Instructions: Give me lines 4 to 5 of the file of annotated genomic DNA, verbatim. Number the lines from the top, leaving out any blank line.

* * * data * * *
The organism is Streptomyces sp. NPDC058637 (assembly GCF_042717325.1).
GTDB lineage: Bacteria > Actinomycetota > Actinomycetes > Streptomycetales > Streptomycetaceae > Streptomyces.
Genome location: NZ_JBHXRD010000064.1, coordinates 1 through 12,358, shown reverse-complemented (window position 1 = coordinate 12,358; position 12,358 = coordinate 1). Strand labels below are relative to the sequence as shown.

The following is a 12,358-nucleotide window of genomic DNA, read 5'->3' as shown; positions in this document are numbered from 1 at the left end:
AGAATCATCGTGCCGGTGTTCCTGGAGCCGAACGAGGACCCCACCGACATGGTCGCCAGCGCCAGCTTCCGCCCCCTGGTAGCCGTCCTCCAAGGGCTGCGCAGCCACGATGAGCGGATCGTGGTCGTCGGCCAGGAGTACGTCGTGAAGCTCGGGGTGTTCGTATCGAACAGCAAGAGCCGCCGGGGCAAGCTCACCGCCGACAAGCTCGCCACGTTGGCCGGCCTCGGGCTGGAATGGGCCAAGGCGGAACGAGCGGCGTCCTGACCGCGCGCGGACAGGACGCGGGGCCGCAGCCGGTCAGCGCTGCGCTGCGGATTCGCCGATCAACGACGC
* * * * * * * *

The following is a 12,358-nucleotide window of genomic DNA, read 5'->3' as shown; positions in this document are numbered from 1 at the left end:
AGAATCATCGTGCCGGTGTTCCTGGAGCCGAACGAGGACCCCACCGACATGGTCGCCAGCGCCAGCTTCCGCCCCCTGGTAGCCGTCCTCCAAGGGCTGCGCAGCCACGATGAGCGGATCGTGGTCGTCGGCCAGGAGTACGTCGTGAAGCTCGGGGTGTTCGTATCGAACAGCAAGAGCCGCCGGGGCAAGCTCACCGCCGACAAGCTCGCCACGTTGGCCGGCCTCGGGCTGGAATGGGCCAAGGCGGAACGAGCGGCGTCCTGACCGCGCGCGGACAGGACGCGGGGCCGCAGCCGGTCAGCGCTGCGCTGCGGATTCGCCGATCAACGACGC